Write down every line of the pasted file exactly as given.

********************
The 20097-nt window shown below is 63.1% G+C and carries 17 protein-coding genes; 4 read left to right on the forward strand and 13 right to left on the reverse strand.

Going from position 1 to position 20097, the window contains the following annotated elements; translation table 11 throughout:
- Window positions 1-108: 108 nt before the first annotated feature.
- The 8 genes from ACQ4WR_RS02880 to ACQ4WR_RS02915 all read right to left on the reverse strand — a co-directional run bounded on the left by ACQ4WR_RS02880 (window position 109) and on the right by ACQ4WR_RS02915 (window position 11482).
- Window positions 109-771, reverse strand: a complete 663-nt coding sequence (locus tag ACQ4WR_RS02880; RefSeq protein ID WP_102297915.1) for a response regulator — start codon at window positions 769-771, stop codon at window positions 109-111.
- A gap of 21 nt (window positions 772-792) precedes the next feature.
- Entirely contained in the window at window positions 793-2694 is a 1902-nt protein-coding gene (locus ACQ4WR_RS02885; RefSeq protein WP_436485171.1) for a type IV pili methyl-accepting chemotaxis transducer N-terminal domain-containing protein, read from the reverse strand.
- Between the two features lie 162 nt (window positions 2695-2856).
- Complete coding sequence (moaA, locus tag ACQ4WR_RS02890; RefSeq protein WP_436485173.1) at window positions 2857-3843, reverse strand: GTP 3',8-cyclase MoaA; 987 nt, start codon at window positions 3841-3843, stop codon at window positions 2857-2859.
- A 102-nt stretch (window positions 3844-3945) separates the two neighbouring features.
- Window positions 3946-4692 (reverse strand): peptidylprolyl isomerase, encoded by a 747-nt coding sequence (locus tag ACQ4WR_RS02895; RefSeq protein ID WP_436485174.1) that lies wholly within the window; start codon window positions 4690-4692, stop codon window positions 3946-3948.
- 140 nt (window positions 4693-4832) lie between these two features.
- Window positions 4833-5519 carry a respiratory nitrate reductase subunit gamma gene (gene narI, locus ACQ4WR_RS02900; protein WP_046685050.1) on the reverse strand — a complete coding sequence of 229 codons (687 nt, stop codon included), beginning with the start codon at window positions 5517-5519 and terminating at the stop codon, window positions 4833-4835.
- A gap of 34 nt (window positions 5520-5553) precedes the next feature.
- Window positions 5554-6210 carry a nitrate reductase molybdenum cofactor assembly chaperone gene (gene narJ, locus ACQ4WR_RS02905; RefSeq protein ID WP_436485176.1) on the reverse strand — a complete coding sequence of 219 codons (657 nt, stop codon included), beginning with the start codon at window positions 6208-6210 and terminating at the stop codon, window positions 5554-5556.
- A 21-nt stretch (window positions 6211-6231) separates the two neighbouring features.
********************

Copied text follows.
The 20097-nt window shown below is 63.1% G+C and carries 17 protein-coding genes; 4 read left to right on the forward strand and 13 right to left on the reverse strand.

Going from position 1 to position 20097, the window contains the following annotated elements; translation table 11 throughout:
- Window positions 1-108: 108 nt before the first annotated feature.
- The 8 genes from ACQ4WR_RS02880 to ACQ4WR_RS02915 all read right to left on the reverse strand — a co-directional run bounded on the left by ACQ4WR_RS02880 (window position 109) and on the right by ACQ4WR_RS02915 (window position 11482).
- Window positions 109-771, reverse strand: a complete 663-nt coding sequence (locus tag ACQ4WR_RS02880; RefSeq protein ID WP_102297915.1) for a response regulator — start codon at window positions 769-771, stop codon at window positions 109-111.
- A gap of 21 nt (window positions 772-792) precedes the next feature.
- Entirely contained in the window at window positions 793-2694 is a 1902-nt protein-coding gene (locus ACQ4WR_RS02885; RefSeq protein WP_436485171.1) for a type IV pili methyl-accepting chemotaxis transducer N-terminal domain-containing protein, read from the reverse strand.
- Between the two features lie 162 nt (window positions 2695-2856).
- Complete coding sequence (moaA, locus tag ACQ4WR_RS02890; RefSeq protein WP_436485173.1) at window positions 2857-3843, reverse strand: GTP 3',8-cyclase MoaA; 987 nt, start codon at window positions 3841-3843, stop codon at window positions 2857-2859.
- A 102-nt stretch (window positions 3844-3945) separates the two neighbouring features.
- Window positions 3946-4692 (reverse strand): peptidylprolyl isomerase, encoded by a 747-nt coding sequence (locus tag ACQ4WR_RS02895; RefSeq protein ID WP_436485174.1) that lies wholly within the window; start codon window positions 4690-4692, stop codon window positions 3946-3948.
- 140 nt (window positions 4693-4832) lie between these two features.
- Window positions 4833-5519 carry a respiratory nitrate reductase subunit gamma gene (gene narI, locus ACQ4WR_RS02900; protein WP_046685050.1) on the reverse strand — a complete coding sequence of 229 codons (687 nt, stop codon included), beginning with the start codon at window positions 5517-5519 and terminating at the stop codon, window positions 4833-4835.
- A gap of 34 nt (window positions 5520-5553) precedes the next feature.
- Window positions 5554-6210 carry a nitrate reductase molybdenum cofactor assembly chaperone gene (gene narJ, locus ACQ4WR_RS02905; RefSeq protein ID WP_436485176.1) on the reverse strand — a complete coding sequence of 219 codons (657 nt, stop codon included), beginning with the start codon at window positions 6208-6210 and terminating at the stop codon, window positions 5554-5556.
- A 21-nt stretch (window positions 6211-6231) separates the two neighbouring features.